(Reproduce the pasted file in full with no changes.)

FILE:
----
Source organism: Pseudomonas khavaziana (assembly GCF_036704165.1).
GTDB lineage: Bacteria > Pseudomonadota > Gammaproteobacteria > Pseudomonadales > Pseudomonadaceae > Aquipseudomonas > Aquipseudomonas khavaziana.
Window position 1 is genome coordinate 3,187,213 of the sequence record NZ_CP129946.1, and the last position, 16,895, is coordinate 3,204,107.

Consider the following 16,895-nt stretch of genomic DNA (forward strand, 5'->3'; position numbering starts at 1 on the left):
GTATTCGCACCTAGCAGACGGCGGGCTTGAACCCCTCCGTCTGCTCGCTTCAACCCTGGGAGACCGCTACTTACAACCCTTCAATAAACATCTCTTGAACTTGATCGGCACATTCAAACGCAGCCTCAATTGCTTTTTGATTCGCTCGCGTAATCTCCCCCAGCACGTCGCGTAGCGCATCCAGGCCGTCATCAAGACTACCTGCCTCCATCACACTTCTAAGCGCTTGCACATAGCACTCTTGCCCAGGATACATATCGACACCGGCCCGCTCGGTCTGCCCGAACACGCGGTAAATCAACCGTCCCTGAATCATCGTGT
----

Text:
Source organism: Pseudomonas khavaziana (assembly GCF_036704165.1).
GTDB lineage: Bacteria > Pseudomonadota > Gammaproteobacteria > Pseudomonadales > Pseudomonadaceae > Aquipseudomonas > Aquipseudomonas khavaziana.
Window position 1 is genome coordinate 3,187,213 of the sequence record NZ_CP129946.1, and the last position, 16,895, is coordinate 3,204,107.

Consider the following 16,895-nt stretch of genomic DNA (forward strand, 5'->3'; position numbering starts at 1 on the left):
GTATTCGCACCTAGCAGACGGCGGGCTTGAACCCCTCCGTCTGCTCGCTTCAACCCTGGGAGACCGCTACTTACAACCCTTCAATAAACATCTCTTGAACTTGATCGGCACATTCAAACGCAGCCTCAATTGCTTTTTGATTCGCTCGCGTAATCTCCCCCAGCACGTCGCGTAGCGCATCCAGGCCGTCATCAAGACTACCTGCCTCCATCACACTTCTAAGCGCTTGCACATAGCACTCTTGCCCAGGATACATATCGACACCGGCCCGCTCGGTCTGCCCGAACACGCGGTAAATCAACCGTCCCTGAATCATCGTGT